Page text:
An eyeline match is a film editing technique associated with the continuity editing system. It is based on the premise that the audience will want to see what the character on-screen is seeing. The eyeline match begins with a character looking at something off-screen, followed by a cut to the object or person at which he is looking. For example, a shot showing a man looking off-screen to the left is followed by a shot of the television that he is watching.
Alfred Hitchcock's Rear Window, for example, makes frequent use of eyeline matches. The main character, played by James Stewart, is confined to his apartment and often looks out its rear window at events in the buildings across from him. Hitchcock frequently cuts from Stewart looking off-screen to the focus of his gaze.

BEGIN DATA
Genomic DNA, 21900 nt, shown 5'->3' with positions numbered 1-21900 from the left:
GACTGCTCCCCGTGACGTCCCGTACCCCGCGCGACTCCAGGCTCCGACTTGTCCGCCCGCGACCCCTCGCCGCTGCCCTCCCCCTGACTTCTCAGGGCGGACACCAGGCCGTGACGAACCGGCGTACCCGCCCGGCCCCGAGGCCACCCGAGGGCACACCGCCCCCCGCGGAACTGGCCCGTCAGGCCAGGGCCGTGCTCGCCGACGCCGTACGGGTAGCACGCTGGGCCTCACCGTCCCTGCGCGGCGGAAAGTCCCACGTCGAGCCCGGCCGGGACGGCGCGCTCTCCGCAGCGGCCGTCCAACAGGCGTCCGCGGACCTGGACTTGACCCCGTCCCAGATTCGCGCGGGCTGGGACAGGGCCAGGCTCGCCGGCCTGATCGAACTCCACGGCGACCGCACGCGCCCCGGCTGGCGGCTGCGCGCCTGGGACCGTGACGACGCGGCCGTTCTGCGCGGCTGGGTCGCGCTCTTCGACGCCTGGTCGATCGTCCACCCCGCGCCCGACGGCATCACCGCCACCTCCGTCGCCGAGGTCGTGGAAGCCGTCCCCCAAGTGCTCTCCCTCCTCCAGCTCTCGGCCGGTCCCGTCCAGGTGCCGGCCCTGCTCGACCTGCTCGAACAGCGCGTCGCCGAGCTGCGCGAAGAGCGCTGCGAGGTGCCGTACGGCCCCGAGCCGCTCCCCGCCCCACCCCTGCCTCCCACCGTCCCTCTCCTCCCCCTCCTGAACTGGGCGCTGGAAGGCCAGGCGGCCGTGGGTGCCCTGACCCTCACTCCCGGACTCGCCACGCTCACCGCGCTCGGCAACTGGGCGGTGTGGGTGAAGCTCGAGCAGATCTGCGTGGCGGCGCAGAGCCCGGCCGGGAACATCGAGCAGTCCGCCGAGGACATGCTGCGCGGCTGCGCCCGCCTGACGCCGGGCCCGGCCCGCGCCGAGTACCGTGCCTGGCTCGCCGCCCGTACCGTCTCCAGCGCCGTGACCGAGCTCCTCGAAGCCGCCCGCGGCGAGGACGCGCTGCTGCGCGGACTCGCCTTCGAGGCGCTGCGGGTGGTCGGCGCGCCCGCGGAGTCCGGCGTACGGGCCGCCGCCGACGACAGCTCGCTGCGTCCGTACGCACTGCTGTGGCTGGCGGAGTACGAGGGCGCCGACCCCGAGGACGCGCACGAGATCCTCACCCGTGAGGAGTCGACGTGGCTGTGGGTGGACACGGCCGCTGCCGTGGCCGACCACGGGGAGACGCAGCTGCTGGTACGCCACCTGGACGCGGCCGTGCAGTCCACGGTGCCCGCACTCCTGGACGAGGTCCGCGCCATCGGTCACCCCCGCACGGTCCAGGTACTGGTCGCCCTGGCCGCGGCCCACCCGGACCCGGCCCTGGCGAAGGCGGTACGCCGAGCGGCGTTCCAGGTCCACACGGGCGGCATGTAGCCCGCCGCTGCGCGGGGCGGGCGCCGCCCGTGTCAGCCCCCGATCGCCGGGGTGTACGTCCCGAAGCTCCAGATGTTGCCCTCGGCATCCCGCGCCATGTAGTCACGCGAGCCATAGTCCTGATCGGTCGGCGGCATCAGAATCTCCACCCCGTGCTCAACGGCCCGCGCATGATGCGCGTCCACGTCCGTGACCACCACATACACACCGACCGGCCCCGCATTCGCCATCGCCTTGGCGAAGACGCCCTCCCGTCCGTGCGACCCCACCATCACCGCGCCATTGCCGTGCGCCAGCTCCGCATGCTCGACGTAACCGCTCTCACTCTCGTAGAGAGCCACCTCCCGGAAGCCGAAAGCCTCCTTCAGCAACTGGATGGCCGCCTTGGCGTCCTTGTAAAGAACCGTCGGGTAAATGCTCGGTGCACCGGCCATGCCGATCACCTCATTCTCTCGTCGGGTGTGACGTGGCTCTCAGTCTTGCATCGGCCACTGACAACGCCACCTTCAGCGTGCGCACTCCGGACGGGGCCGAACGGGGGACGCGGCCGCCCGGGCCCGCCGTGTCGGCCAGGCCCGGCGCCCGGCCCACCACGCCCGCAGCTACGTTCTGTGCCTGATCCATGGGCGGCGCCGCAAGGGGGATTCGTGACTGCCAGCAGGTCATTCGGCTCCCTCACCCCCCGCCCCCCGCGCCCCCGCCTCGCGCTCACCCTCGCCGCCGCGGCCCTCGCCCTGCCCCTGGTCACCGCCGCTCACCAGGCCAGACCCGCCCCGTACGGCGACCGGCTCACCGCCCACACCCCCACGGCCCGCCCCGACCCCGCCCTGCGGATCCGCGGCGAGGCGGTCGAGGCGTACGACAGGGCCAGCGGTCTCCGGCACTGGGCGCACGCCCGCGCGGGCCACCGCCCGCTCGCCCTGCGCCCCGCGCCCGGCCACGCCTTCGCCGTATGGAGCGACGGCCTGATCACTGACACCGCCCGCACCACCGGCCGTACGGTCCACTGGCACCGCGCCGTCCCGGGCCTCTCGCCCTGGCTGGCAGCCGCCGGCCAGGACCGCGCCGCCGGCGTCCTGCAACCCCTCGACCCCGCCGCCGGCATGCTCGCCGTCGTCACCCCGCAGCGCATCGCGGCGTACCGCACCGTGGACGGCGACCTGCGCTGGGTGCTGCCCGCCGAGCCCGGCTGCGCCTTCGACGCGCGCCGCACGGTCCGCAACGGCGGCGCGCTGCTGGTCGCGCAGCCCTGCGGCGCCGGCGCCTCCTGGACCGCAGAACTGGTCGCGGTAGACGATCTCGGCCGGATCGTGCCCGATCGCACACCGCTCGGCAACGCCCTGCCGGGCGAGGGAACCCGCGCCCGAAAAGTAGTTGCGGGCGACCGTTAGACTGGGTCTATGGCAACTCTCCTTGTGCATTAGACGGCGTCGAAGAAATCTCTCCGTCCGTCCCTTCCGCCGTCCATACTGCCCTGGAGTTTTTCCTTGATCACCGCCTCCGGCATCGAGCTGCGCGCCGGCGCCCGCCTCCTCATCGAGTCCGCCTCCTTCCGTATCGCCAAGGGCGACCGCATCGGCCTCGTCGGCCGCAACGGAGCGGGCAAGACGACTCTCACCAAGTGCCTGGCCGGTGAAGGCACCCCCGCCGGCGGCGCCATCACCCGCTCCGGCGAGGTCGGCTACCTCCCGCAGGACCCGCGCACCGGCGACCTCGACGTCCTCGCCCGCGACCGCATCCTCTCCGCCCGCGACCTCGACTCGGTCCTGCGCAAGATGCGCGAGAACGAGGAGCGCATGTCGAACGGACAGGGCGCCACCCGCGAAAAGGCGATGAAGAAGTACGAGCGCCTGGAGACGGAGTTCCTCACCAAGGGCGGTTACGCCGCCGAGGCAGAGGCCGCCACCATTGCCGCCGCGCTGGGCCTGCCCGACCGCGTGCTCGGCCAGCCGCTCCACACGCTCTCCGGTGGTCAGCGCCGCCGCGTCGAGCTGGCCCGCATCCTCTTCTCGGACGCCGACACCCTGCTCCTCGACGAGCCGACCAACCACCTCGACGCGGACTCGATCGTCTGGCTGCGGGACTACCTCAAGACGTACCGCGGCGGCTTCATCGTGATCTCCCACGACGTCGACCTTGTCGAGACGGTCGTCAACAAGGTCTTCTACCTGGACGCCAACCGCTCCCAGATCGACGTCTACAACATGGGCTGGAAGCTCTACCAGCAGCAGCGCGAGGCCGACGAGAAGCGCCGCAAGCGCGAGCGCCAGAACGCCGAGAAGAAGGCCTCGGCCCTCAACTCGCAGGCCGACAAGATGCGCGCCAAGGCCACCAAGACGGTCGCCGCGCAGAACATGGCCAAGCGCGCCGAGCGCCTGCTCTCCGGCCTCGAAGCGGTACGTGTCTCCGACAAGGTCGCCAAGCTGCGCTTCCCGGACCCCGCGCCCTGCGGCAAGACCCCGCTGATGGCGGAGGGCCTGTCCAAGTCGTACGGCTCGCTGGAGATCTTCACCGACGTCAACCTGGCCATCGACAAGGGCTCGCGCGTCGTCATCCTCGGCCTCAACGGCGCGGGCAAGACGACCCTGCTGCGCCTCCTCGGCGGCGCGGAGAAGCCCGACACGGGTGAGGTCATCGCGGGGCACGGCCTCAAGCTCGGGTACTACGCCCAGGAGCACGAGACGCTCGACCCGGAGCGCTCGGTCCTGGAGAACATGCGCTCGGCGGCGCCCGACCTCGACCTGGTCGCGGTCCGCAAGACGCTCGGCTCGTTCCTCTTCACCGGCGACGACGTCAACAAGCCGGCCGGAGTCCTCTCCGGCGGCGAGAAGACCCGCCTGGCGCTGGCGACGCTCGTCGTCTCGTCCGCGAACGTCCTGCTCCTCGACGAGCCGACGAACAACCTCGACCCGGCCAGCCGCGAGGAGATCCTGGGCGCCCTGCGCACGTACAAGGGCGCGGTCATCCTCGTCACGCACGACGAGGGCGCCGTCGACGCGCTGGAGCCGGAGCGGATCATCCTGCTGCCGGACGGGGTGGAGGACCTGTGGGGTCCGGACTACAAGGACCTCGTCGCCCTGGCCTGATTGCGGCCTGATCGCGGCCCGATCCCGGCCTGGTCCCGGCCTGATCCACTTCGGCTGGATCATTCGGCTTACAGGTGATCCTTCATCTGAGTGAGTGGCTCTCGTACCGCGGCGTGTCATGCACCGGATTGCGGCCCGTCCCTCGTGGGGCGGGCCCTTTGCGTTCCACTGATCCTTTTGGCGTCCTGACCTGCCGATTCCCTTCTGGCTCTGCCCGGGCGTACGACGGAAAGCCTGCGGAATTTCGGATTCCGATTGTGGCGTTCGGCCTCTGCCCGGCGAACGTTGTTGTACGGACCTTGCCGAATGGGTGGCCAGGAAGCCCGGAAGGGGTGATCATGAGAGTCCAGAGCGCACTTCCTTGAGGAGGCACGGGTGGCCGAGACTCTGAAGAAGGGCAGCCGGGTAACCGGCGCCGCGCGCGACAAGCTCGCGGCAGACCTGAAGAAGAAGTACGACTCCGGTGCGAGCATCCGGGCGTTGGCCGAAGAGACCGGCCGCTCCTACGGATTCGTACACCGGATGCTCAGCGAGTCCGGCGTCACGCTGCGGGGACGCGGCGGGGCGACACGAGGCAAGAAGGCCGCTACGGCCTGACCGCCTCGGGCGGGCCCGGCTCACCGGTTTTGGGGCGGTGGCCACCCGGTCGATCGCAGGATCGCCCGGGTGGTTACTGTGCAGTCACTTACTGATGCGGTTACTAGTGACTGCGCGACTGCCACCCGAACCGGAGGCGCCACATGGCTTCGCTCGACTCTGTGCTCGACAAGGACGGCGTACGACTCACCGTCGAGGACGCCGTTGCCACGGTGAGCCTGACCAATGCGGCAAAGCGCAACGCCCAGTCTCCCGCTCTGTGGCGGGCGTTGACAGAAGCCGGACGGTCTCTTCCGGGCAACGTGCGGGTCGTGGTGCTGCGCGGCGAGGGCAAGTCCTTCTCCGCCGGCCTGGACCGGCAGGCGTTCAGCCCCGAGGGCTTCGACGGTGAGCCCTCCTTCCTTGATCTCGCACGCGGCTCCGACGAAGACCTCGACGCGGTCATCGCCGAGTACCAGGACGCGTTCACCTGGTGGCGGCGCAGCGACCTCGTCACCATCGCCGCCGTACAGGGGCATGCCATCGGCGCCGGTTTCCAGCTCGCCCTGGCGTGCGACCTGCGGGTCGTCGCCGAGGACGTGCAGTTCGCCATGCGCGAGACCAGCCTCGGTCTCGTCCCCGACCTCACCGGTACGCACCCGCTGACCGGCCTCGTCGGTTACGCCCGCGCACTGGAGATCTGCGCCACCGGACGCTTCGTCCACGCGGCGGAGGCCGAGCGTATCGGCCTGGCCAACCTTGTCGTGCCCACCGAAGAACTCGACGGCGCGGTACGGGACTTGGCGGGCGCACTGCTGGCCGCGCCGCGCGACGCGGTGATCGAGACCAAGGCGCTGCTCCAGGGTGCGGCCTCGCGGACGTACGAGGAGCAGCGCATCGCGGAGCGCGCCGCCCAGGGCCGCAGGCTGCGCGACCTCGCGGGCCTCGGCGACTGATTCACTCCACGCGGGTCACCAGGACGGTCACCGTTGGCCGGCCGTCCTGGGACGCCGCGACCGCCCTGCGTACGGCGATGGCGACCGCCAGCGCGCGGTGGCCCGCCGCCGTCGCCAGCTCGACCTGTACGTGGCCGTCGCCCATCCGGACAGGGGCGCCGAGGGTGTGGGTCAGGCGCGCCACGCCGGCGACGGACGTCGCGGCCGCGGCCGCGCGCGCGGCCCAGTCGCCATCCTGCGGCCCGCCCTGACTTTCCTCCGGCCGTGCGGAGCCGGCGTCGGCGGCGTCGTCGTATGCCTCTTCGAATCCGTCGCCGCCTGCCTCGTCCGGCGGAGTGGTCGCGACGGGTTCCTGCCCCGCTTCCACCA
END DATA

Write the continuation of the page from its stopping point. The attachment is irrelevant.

Eyeline match also refers to the practice of setting off-camera eyelines for single shots of characters within a scene such that, when these shots are cut together, each of the characters appear to be looking at the correct character, without any confusion. Factors influencing the position of the off-camera eyeline (usually by placing the other actors off camera but sometimes by giving the on-camera actor a mark to look at) include the 180 degree rule, camera lens/height/distance to subject and geography of the set. For instance, matching close-ups of two actors in a scene would be shot on the same lens with the camera placed at a matching height (either the same height, or at the off-camera actor's height or the on-camera actor's height) and distance, with the off-camera actor positioned equidistant from the lens and on opposite sides so that Actor A looks off camera right and Actor B looks off camera left.